Many of the features were developed under the DD-21 program (“21st Century Destroyer”), which was originally designed around the Vertical Gun for Advanced Ships (VGAS). In 2001, Congress cut the DD-21 program by half as part of the SC21 program; to save it, the acquisition program was renamed as DD(X) and heavily reworked.

Originally, the Navy had hoped to build 32 destroyers. That number was reduced to 24, then to 7, due to the high cost of new and experimental technologies. On 23 November 2005, the Defense Acquisition Board approved a plan for simultaneous construction of the first two ships at Northrop Grumman’s Ingalls yard in Pascagoula, Mississippi and General Dynamics’ Bath Iron Works in Bath, Maine. However, at that date, funding had yet to be authorized by Congress.

In late December 2005, the House and Senate agreed to continue funding the program. The U.S. House of Representatives allotted the Navy only enough money to begin construction on one destroyer, as a “technology demonstrator”. The initial funding allocation was included in the National Defense Authorization Act of 2007. However, this was increased to two ships by the 2007 appropriations bill approved in September 2006, which allotted US$2.568 billion to the DDG-1000 program.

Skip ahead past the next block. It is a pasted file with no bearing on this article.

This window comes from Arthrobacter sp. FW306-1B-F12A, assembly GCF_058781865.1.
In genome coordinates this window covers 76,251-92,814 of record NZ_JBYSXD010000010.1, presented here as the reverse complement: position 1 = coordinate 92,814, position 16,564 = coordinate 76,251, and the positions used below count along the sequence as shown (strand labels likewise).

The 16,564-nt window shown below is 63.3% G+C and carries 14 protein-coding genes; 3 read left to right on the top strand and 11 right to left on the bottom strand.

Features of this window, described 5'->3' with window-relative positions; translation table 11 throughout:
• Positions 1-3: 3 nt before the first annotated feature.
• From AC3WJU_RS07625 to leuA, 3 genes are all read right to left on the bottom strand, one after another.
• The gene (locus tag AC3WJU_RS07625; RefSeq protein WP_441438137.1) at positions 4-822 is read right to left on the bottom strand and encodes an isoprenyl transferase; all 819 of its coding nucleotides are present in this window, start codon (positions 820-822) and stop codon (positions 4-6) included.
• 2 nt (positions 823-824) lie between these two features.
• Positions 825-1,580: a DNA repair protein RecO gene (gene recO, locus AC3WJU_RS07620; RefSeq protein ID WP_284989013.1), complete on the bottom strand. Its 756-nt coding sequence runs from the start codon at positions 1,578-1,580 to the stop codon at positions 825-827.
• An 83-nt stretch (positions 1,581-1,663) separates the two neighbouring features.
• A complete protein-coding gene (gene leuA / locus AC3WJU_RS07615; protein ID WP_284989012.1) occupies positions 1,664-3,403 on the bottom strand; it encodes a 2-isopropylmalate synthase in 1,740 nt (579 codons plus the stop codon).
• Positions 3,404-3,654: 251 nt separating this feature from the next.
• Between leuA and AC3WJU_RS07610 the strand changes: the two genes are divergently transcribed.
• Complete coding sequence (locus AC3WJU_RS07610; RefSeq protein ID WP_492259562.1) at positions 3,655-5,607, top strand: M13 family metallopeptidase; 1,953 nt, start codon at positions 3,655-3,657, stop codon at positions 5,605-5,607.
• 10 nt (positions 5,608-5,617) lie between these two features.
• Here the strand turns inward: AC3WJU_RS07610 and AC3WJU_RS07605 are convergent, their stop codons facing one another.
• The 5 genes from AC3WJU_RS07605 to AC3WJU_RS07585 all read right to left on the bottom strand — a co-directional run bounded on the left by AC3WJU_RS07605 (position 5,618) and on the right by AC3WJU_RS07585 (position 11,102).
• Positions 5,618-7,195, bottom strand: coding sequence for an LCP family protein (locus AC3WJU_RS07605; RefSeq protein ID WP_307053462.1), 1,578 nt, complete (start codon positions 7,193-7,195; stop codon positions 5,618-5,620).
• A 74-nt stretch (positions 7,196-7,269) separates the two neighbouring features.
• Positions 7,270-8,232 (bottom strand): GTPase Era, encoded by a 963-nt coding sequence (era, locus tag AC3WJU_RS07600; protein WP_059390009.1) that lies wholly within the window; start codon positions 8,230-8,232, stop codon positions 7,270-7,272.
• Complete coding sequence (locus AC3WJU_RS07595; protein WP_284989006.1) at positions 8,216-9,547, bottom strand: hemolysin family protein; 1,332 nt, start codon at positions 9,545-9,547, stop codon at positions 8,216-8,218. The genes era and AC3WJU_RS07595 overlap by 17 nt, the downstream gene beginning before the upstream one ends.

On 31 July 2008, U.S. Navy acquisition officials told Congress that the service needed to purchase more Arleigh Burke-class destroyers, and no longer needed the next-generation DDG-1000 class, Only the two approved destroyers would be built. The Navy said the world threat picture had changed in such a way that it made more sense to build at least eight more Burkes, rather than DDG-1000s. The Navy concluded from fifteen classified intelligence reports that the DDG-1000s would be vulnerable to forms of missile attacks. Many Congressional subcommittee members questioned that the Navy completed such a sweeping re-evaluation of the world threat picture in just a few weeks, after spending some 13 years and $10 billion on the development of the surface ship program known as DD-21, then DD(X), and finally DDG-1000. Subsequently, Chief of Naval Operations Gary Roughead cited the need to provide area air defense and specific new threats such as ballistic missiles and the possession of anti-ship missiles by groups such as Hezbollah. The mooted structural problems have not been discussed in public. Navy Secretary Donald Winter said on 4 September that “Making certain that we have – I’ll just say, a destroyer – in the ’09 budget is more important than whether that’s a DDG 1000 or a DDG 51”.